Posts Tagged ‘Taiatari’

Going Straight!

taiatariOn Sunday after the Dublin Open we ran a kendo seminar. It took the form that most people would recognise, with lots of work on basics in the morning and moving on to more technical waza practice after lunch. I taught suriage men as part of a series of oji techniques. As you may have seen in previous posts , my view on suriage waza  is  simple – You create the opportunity, slide up the shinai and cut down in one movement and without moving back or to the side, go forward to your opponents centre as you finish the attack.

After spending some time practising this, Henrik, one of the senior Dublin members, asked the question, “what happens when you try this and you have 150kg of Noel bearing down on you”. Now to be fair to Noel, he does not really way 150kg, but he is significantly bigger than Henrik. Rather than just explain, I demonstrated how it would work against Noel. As expected, he came forward strongly for shikake men, but stopped when my technique hit. I was able to finish my attack going forward, without moving from the centre line.

The logic is simple.  As long as your distance is correct, you keep your point forward and stick to raising the shinai and hitting in one continuous movement, the strength of your attack will break your opponent’s forward motion. One other tip to bear in mind is that if your opponent is coming forward, you can use their movement, so you do not have to step in as deeply as for shikake waza.

So, problem solved, but then thinking about it after I realise that many people are reluctant to commit to aim for their opponents centre in a spirit of sutemi (sacrifice), whether they are initiating shikake or oji waza. This is particularly true for smaller people, who may fear injury from a collision with a bigger person.

 If this is a concern, I have two suggestions. Firstly, seme – If you truly break your opponents’ centre, they have nothing left to hit you with. Secondly learn correct taiatari. If you keep your weight down and your hands low, you should be able survive clashes with opponents of any size. I can’t guarantee that you will not be the one who bounces back, but you can do it with strong posture and balance, safely ready to make the next attack.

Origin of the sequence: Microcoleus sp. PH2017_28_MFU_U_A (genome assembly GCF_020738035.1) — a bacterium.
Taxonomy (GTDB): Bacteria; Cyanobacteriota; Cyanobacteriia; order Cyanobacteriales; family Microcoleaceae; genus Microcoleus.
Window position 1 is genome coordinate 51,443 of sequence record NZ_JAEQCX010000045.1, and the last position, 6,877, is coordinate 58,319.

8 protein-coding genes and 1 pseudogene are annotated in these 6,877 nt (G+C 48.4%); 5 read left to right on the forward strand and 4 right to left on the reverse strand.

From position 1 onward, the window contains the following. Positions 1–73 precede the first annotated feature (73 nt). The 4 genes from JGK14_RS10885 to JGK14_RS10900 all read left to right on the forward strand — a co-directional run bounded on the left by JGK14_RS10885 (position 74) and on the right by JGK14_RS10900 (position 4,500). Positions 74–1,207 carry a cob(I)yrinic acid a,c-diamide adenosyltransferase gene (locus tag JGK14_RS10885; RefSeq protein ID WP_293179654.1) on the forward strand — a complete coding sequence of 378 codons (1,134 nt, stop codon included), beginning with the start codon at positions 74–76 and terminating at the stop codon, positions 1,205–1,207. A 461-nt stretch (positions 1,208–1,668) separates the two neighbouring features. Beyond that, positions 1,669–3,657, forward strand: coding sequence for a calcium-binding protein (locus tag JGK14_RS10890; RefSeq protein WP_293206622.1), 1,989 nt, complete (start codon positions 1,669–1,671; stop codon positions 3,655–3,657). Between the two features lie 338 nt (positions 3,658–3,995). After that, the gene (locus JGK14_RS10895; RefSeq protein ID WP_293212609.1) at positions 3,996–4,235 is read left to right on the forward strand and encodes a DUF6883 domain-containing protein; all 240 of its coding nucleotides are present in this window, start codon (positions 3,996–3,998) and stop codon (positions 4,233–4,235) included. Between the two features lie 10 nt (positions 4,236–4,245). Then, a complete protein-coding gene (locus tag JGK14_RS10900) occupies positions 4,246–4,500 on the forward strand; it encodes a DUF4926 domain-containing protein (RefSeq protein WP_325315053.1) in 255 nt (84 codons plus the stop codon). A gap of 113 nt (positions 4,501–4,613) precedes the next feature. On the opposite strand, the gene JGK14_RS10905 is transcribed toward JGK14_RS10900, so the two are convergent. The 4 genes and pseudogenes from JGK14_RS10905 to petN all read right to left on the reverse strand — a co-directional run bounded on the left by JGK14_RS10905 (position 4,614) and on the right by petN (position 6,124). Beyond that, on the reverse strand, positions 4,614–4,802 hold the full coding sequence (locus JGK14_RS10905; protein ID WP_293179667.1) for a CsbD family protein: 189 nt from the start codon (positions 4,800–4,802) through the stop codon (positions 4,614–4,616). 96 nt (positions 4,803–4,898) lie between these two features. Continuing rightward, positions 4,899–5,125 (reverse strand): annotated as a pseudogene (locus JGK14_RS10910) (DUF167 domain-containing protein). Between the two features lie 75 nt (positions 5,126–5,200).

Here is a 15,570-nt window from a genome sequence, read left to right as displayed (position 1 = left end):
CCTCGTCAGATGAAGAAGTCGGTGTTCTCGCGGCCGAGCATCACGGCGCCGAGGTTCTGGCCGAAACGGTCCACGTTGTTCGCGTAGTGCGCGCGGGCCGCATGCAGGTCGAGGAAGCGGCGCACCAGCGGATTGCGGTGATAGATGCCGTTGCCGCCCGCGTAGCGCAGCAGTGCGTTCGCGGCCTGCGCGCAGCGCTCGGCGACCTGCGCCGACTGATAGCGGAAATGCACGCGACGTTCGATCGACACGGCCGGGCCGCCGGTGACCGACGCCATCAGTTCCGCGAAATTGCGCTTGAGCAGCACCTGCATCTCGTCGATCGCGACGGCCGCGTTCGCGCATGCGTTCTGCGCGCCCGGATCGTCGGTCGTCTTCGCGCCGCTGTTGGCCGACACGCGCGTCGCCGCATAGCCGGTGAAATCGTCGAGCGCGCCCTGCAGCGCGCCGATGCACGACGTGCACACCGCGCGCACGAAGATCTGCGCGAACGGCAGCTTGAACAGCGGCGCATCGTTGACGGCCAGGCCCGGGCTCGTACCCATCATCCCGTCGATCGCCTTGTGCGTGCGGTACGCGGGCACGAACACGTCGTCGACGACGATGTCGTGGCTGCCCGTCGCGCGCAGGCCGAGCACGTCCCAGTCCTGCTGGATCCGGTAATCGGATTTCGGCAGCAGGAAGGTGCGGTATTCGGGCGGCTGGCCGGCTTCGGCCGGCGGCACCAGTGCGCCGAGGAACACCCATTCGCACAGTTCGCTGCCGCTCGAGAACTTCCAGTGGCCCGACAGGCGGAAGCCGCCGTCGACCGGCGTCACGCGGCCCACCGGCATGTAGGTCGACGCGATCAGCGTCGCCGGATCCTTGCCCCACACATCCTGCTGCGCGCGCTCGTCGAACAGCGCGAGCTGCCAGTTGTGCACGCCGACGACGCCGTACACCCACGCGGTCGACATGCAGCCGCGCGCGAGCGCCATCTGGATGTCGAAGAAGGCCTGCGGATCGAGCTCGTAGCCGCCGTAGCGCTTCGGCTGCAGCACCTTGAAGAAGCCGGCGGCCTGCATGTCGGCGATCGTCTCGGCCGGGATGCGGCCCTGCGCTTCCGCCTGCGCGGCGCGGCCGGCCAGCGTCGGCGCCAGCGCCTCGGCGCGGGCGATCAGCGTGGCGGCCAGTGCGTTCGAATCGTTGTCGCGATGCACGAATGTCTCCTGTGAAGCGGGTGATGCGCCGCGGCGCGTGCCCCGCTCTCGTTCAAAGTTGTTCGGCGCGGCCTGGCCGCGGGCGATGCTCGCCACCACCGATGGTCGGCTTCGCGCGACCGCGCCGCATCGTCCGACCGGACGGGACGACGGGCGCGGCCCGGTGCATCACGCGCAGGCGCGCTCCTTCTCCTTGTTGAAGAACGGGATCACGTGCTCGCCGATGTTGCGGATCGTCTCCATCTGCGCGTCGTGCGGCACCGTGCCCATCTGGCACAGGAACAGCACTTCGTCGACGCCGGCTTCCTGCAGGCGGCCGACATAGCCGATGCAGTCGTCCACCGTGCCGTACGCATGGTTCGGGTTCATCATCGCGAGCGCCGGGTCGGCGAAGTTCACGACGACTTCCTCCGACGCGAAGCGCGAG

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I have been trying to illustrate my posts with photos, but I have had no luck in finding a half decent picture of taiatari done correctly. This perhaps illustrates my point that we do not do enough of it.

Certainly in Europe, there is a reluctance to teach taiatari, as many instructors believe that it destroys correct form. Very often kirikaeshi and kakarigeiko are taught with the explanation that hands should just touch lightly in chudan after shomen and that kakarite should then move on to the next waza. In some ways this leads to a vicious cycle, where people do not do taiatari because they cannot do it correctly and they cannot do it correctly because they do not practice.

Certainly bad taiatari is to be avoided, particularly when the action is to push from the upper body at shoulder height, catching motodachi in the chest, or worse, the face, but taiatari is an essential part of Kendo. You often need to make taiatari to set up hikiwaza and to benefit from jogai hansoku in shiai.

I have practiced with a number of senior sensei, who regularly teach butsukarigeiko. At one dojo in Kansai, they make it a regular part of any training session.

I believe the secret to successful taiatari is not to compromise your posture. After hitting, keep your arms and shoulders relaxed, drop your hands into correct tsubazeriai, keep you balance between your feet and slightly drop your hips forward. This should be enough either to move your opponent, or at least to put you in safe, close distance ready to make your next move.

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